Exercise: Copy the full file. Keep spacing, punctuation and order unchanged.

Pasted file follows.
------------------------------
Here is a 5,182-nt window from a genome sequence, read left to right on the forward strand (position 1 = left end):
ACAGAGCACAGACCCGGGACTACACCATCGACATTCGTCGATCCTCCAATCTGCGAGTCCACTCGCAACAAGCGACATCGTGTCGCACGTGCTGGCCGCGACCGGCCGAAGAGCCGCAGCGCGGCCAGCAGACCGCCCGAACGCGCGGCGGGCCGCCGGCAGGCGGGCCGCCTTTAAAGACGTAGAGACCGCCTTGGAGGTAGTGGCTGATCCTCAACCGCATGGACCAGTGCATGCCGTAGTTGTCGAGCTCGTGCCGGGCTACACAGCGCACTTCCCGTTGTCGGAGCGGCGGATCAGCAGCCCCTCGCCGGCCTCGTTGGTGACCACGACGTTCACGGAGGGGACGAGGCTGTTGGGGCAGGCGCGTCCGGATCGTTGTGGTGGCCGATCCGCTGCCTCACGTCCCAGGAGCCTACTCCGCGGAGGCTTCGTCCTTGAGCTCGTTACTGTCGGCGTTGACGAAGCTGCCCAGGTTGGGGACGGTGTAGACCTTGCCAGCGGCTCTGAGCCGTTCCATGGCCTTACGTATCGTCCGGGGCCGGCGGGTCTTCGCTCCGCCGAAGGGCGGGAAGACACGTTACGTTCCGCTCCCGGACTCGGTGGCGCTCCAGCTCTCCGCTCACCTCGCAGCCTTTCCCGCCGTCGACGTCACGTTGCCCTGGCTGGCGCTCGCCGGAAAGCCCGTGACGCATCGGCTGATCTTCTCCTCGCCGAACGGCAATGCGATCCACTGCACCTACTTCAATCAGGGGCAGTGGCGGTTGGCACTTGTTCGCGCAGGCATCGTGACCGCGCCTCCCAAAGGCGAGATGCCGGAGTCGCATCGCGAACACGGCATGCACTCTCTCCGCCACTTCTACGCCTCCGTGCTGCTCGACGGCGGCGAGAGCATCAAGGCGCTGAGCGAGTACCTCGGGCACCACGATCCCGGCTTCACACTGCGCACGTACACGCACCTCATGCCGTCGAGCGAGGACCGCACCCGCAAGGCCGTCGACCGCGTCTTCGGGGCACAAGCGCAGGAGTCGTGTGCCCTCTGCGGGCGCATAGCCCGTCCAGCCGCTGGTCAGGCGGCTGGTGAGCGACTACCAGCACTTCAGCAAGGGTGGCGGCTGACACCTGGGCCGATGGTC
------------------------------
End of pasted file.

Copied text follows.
Here is a 5,182-nt window from a genome sequence, read left to right on the forward strand (position 1 = left end):
ACAGAGCACAGACCCGGGACTACACCATCGACATTCGTCGATCCTCCAATCTGCGAGTCCACTCGCAACAAGCGACATCGTGTCGCACGTGCTGGCCGCGACCGGCCGAAGAGCCGCAGCGCGGCCAGCAGACCGCCCGAACGCGCGGCGGGCCGCCGGCAGGCGGGCCGCCTTTAAAGACGTAGAGACCGCCTTGGAGGTAGTGGCTGATCCTCAACCGCATGGACCAGTGCATGCCGTAGTTGTCGAGCTCGTGCCGGGCTACACAGCGCACTTCCCGTTGTCGGAGCGGCGGATCAGCAGCCCCTCGCCGGCCTCGTTGGTGACCACGACGTTCACGGAGGGGACGAGGCTGTTGGGGCAGGCGCGTCCGGATCGTTGTGGTGGCCGATCCGCTGCCTCACGTCCCAGGAGCCTACTCCGCGGAGGCTTCGTCCTTGAGCTCGTTACTGTCGGCGTTGACGAAGCTGCCCAGGTTGGGGACGGTGTAGACCTTGCCAGCGGCTCTGAGCCGTTCCATGGCCTTACGTATCGTCCGGGGCCGGCGGGTCTTCGCTCCGCCGAAGGGCGGGAAGACACGTTACGTTCCGCTCCCGGACTCGGTGGCGCTCCAGCTCTCCGCTCACCTCGCAGCCTTTCCCGCCGTCGACGTCACGTTGCCCTGGCTGGCGCTCGCCGGAAAGCCCGTGACGCATCGGCTGATCTTCTCCTCGCCGAACGGCAATGCGATCCACTGCACCTACTTCAATCAGGGGCAGTGGCGGTTGGCACTTGTTCGCGCAGGCATCGTGACCGCGCCTCCCAAAGGCGAGATGCCGGAGTCGCATCGCGAACACGGCATGCACTCTCTCCGCCACTTCTACGCCTCCGTGCTGCTCGACGGCGGCGAGAGCATCAAGGCGCTGAGCGAGTACCTCGGGCACCACGATCCCGGCTTCACACTGCGCACGTACACGCACCTCATGCCGTCGAGCGAGGACCGCACCCGCAAGGCCGTCGACCGCGTCTTCGGGGCACAAGCGCAGGAGTCGTGTGCCCTCTGCGGGCGCATAGCCCGTCCAGCCGCTGGTCAGGCGGCTGGTGAGCGACTACCAGCACTTCAGCAAGGGTGGCGGCTGACACCTGGGCCGATGGTC